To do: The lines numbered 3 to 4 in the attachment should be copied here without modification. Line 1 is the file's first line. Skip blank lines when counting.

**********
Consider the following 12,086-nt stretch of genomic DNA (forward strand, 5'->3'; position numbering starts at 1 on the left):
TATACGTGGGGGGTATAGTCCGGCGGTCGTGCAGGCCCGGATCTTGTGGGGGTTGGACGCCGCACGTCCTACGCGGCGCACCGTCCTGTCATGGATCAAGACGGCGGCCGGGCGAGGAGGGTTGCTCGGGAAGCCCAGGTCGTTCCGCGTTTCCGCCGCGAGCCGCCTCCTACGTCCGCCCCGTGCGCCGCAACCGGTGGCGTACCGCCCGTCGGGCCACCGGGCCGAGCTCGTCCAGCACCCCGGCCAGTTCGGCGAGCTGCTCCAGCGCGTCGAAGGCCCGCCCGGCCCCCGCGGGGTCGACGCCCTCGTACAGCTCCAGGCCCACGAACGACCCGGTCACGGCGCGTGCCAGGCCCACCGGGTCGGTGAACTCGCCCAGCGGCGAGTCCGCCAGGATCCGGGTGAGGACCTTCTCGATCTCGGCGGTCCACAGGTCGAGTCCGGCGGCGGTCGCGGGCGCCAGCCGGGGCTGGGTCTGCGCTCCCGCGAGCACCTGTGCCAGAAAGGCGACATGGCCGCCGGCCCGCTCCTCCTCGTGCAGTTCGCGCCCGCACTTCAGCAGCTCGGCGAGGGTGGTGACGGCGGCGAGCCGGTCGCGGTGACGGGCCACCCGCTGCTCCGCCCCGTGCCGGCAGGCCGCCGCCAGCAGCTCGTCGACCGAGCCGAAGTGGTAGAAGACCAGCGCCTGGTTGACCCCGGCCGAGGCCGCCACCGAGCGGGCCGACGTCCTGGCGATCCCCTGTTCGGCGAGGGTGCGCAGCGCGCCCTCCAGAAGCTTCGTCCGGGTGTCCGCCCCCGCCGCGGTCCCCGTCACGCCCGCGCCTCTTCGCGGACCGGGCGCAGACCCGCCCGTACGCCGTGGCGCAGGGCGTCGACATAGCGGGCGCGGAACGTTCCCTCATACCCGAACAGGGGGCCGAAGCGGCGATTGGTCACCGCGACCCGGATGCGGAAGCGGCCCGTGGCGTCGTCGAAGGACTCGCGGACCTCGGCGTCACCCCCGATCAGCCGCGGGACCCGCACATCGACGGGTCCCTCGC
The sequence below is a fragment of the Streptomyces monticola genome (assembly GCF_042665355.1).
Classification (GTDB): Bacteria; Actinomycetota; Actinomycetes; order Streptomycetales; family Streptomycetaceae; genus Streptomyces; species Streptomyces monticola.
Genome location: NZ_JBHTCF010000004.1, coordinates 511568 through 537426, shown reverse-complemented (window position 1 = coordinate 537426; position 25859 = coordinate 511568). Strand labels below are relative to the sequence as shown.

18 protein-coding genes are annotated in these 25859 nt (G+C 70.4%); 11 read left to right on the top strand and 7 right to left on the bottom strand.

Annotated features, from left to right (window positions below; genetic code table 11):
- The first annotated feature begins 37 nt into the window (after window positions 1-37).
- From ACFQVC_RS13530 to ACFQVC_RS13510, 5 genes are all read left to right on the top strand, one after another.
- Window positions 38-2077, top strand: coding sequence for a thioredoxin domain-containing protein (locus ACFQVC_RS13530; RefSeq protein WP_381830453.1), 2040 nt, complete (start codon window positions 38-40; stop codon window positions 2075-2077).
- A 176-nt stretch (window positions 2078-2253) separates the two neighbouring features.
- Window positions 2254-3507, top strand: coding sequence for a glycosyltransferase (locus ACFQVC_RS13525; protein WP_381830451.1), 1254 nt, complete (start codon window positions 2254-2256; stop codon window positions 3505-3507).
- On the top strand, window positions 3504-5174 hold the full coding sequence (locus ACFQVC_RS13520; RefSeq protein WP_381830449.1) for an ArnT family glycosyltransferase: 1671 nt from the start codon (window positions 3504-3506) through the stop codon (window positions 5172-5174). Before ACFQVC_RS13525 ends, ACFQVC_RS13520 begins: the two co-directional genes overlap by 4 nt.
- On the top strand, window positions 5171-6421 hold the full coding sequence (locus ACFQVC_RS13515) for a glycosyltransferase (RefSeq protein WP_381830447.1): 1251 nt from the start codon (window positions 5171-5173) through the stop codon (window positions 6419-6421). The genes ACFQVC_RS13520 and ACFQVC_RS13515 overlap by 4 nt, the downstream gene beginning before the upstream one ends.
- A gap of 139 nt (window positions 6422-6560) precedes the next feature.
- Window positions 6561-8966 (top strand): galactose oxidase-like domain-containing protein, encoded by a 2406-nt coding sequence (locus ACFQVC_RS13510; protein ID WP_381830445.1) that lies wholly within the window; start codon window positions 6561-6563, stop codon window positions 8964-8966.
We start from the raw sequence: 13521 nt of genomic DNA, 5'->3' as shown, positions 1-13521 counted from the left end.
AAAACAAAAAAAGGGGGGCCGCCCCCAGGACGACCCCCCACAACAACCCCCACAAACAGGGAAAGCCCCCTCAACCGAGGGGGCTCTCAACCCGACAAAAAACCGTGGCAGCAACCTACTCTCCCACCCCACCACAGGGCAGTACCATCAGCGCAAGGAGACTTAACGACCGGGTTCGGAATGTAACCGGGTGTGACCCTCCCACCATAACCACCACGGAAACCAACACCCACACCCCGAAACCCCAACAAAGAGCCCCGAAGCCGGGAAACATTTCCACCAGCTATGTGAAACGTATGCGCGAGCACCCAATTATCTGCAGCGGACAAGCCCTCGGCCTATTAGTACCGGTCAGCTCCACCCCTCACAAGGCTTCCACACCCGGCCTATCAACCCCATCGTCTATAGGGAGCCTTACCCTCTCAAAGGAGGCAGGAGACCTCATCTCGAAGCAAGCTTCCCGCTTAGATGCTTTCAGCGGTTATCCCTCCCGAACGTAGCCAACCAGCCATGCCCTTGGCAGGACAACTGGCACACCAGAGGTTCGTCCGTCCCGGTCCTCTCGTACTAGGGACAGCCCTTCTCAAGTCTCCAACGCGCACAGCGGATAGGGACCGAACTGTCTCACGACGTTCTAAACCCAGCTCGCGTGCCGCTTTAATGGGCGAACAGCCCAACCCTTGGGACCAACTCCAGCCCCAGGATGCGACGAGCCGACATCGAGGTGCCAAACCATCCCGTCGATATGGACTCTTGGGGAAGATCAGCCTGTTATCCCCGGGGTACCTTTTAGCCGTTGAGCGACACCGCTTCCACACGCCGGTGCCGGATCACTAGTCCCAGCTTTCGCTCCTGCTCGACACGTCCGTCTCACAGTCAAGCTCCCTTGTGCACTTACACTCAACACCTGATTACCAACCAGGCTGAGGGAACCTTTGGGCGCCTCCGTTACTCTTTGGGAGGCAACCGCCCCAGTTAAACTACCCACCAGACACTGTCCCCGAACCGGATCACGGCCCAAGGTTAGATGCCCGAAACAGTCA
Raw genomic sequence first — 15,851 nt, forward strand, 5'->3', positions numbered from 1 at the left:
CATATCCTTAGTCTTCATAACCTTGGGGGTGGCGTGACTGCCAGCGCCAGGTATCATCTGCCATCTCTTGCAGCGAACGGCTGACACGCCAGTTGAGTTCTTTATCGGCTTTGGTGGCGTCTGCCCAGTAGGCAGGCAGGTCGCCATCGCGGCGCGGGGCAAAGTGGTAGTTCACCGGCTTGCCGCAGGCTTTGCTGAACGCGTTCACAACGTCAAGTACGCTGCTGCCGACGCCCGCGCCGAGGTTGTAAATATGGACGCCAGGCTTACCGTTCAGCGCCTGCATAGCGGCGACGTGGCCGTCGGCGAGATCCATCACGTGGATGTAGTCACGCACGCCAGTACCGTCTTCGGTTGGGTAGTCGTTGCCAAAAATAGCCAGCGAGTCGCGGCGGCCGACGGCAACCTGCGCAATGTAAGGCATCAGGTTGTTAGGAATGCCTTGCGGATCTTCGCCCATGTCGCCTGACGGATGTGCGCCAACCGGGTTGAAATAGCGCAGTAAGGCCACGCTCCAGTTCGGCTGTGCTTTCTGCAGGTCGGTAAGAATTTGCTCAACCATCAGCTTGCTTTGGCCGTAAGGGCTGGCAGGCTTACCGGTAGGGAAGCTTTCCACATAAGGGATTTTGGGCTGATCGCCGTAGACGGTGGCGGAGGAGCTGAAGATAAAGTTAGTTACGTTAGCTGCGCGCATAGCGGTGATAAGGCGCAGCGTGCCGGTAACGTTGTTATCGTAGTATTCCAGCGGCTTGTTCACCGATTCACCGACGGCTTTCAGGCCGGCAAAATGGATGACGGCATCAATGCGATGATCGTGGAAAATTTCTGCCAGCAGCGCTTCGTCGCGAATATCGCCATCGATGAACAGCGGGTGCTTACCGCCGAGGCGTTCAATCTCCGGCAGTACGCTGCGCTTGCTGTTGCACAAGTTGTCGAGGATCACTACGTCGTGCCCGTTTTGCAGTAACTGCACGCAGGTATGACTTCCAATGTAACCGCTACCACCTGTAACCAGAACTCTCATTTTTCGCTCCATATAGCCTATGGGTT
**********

The sequence below is a fragment of the Streptomyces monticola genome (assembly GCF_042665355.1).
Classification (GTDB): Bacteria; Actinomycetota; Actinomycetes; order Streptomycetales; family Streptomycetaceae; genus Streptomyces; species Streptomyces monticola.